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Lent One - And into the wilderness we go

The journey of Lent leads us into the wilderness. But it does not start there! According to the gospel of Mark, Lent begins with Jesus being declared Beloved and it is from this place of ultimate certainty and connection to God that Jesus is then driven into the wilderness to experience tempting and testing. Jesus was declared Beloved before he passed the test and this makes a huge difference to how we understand not only Lent but life! Belovedness is not a reward for succeeding at life but the foundation from which we dare to grow and develop, from which we can trust to let go, and from which we are able to die into life. (Lent One. Mark 1:9-15.)

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So what do our readings this week tell us about the journey of Lent? The Old Testament readings of the weeks of Lent all take us back to God’s earlier covenants with our forebears in faith. This week Noah, next week Abraham and so on. God has always, we are being reminded, been reaching out to humanity and calling us back into relationship, offering new beginnings and reconciliation. In this earliest promise God includes all of Noah’s family and all flesh, all creatures, indeed the earth itself. It is a promise to the whole of creation of inclusion and healing and faithfulness. And so while we might understand our relationship with God as particularly shaped and informed by the life and death of Jesus Christ and the relationship we have entered into with God in Christ, we do so in the company of all humanity and all creation. God’s love is universal and wider and deeper than our particular theology.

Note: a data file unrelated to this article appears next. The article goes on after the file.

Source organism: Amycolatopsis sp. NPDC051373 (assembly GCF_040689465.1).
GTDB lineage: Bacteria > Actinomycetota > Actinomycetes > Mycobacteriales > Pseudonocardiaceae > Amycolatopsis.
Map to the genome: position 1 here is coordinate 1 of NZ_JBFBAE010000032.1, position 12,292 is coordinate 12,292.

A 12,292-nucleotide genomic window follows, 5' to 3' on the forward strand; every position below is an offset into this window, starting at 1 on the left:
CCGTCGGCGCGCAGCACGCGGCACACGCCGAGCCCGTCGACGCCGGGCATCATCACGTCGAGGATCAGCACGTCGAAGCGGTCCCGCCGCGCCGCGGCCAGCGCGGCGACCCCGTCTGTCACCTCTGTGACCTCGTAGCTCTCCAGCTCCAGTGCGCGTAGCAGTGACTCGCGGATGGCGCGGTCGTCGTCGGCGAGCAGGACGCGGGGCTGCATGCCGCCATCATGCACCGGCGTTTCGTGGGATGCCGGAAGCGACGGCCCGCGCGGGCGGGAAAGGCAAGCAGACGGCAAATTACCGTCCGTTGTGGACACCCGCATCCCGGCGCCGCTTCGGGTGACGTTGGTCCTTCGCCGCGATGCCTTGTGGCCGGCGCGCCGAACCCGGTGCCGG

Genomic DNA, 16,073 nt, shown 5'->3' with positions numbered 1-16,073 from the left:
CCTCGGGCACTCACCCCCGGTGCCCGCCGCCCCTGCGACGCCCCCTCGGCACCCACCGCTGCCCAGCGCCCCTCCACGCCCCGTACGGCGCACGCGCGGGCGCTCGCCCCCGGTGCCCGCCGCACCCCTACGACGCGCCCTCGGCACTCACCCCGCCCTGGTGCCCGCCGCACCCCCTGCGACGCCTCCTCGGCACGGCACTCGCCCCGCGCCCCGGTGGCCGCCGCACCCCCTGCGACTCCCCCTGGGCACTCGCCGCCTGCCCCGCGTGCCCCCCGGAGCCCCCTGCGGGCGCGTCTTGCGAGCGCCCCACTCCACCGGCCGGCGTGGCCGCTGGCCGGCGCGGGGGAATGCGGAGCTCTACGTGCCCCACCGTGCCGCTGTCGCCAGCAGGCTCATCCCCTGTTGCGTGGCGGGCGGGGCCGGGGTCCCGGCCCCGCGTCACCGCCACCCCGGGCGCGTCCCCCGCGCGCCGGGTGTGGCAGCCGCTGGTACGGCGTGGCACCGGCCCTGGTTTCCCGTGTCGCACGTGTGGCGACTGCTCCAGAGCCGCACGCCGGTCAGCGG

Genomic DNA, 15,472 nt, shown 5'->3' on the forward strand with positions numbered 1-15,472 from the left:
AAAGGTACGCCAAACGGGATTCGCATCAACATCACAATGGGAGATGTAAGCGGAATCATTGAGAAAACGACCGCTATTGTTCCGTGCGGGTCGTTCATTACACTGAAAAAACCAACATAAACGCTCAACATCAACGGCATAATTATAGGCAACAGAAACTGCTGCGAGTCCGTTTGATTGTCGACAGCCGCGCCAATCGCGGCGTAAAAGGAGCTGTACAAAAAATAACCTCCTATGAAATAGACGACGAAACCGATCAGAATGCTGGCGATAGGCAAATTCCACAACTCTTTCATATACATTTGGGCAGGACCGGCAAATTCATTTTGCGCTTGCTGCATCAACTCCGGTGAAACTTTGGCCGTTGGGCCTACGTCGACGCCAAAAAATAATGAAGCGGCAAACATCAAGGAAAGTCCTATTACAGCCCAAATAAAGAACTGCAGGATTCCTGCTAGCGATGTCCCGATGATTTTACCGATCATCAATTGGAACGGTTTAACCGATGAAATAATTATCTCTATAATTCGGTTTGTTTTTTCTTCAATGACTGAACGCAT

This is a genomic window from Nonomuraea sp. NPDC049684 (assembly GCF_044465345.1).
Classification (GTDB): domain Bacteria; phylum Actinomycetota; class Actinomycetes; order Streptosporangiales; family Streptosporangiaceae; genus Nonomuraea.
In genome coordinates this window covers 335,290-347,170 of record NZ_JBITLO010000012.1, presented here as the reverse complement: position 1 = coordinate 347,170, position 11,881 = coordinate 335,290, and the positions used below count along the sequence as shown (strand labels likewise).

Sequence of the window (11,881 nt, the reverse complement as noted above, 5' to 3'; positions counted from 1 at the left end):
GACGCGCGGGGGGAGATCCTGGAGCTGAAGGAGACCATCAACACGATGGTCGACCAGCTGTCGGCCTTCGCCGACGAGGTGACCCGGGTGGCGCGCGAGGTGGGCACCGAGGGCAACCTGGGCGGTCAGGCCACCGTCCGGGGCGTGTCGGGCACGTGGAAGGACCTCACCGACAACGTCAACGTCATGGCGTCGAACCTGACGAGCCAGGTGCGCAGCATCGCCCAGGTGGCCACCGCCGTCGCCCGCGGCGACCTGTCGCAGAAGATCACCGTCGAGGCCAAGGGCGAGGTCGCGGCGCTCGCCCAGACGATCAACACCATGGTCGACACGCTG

We begin Lent being reminded that we are privileged – in the paradoxical sacrificial way of the gospel – to be in relationship with this Creator of the whole world. And as St Paul saw it, the covenant that God made with Noah after the flood in some way prefigured the life and ministry, the new covenant that Jesus made in his own flesh. The covenant with the survivors of the watery destruction of the flood prefigures the covenant that we enter through baptism with God in Christ’s body the church.